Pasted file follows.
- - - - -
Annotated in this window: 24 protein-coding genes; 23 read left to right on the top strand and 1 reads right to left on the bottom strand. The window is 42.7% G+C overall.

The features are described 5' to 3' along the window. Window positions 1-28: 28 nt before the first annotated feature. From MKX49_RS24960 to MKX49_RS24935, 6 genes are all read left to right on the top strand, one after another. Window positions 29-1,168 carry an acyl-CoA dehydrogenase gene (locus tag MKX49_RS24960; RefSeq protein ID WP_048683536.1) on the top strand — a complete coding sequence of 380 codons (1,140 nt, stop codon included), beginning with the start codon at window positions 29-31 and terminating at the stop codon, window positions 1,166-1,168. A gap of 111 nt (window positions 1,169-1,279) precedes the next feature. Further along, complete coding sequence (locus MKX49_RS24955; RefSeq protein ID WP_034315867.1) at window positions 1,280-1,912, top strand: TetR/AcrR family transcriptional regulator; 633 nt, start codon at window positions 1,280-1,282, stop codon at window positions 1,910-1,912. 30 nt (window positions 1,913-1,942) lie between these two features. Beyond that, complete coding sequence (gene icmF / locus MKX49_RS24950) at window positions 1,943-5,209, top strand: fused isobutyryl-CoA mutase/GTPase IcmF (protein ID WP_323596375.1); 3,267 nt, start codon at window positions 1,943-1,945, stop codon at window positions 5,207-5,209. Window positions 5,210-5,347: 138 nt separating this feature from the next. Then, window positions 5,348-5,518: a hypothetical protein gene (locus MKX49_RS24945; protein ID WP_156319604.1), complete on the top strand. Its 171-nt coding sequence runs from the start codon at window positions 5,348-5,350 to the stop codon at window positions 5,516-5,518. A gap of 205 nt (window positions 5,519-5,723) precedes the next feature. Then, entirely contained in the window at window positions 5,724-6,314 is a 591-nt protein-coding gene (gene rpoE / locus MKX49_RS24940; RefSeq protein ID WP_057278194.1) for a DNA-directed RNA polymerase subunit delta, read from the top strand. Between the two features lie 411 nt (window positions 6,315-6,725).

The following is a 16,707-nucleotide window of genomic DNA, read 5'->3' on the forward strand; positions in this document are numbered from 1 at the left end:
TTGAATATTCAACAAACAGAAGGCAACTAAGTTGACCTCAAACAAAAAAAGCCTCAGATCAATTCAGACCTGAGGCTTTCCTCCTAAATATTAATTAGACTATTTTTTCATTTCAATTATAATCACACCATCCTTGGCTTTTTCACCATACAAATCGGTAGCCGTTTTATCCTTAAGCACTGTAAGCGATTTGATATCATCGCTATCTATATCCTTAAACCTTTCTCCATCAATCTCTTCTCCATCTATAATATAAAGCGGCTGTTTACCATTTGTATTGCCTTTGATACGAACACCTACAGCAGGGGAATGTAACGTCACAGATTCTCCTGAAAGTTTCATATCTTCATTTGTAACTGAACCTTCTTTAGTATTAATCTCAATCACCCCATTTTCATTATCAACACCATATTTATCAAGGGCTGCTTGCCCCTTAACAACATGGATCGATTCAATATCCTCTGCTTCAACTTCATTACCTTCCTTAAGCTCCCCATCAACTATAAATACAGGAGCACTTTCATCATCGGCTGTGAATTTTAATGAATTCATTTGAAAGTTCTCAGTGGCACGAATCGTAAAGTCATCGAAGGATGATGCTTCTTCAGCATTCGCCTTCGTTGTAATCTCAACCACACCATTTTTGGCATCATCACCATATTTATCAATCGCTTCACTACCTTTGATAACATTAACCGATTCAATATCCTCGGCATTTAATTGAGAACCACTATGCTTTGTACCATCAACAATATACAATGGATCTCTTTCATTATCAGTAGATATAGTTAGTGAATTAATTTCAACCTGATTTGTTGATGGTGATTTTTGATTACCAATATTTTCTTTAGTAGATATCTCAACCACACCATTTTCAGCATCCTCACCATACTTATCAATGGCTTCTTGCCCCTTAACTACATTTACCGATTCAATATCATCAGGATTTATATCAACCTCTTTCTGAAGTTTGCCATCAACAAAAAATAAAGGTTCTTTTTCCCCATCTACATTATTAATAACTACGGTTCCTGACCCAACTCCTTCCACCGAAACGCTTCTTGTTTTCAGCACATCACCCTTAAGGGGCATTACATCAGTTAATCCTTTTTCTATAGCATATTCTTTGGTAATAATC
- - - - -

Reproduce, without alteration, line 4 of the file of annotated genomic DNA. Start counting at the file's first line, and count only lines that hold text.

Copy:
TTGAATATTCAACAAACAGAAGGCAACTAAGTTGACCTCAAACAAAAAAAGCCTCAGATCAATTCAGACCTGAGGCTTTCCTCCTAAATATTAATTAGACTATTTTTTCATTTCAATTATAATCACACCATCCTTGGCTTTTTCACCATACAAATCGGTAGCCGTTTTATCCTTAAGCACTGTAAGCGATTTGATATCATCGCTATCTATATCCTTAAACCTTTCTCCATCAATCTCTTCTCCATCTATAATATAAAGCGGCTGTTTACCATTTGTATTGCCTTTGATACGAACACCTACAGCAGGGGAATGTAACGTCACAGATTCTCCTGAAAGTTTCATATCTTCATTTGTAACTGAACCTTCTTTAGTATTAATCTCAATCACCCCATTTTCATTATCAACACCATATTTATCAAGGGCTGCTTGCCCCTTAACAACATGGATCGATTCAATATCCTCTGCTTCAACTTCATTACCTTCCTTAAGCTCCCCATCAACTATAAATACAGGAGCACTTTCATCATCGGCTGTGAATTTTAATGAATTCATTTGAAAGTTCTCAGTGGCACGAATCGTAAAGTCATCGAAGGATGATGCTTCTTCAGCATTCGCCTTCGTTGTAATCTCAACCACACCATTTTTGGCATCATCACCATATTTATCAATCGCTTCACTACCTTTGATAACATTAACCGATTCAATATCCTCGGCATTTAATTGAGAACCACTATGCTTTGTACCATCAACAATATACAATGGATCTCTTTCATTATCAGTAGATATAGTTAGTGAATTAATTTCAACCTGATTTGTTGATGGTGATTTTTGATTACCAATATTTTCTTTAGTAGATATCTCAACCACACCATTTTCAGCATCCTCACCATACTTATCAATGGCTTCTTGCCCCTTAACTACATTTACCGATTCAATATCATCAGGATTTATATCAACCTCTTTCTGAAGTTTGCCATCAACAAAAAATAAAGGTTCTTTTTCCCCATCTACATTATTAATAACTACGGTTCCTGACCCAACTCCTTCCACCGAAACGCTTCTTGTTTTCAGCACATCACCCTTAAGGGGCATTACATCAGTTAATCCTTTTTCTATAGCATATTCTTTGGTAATAATC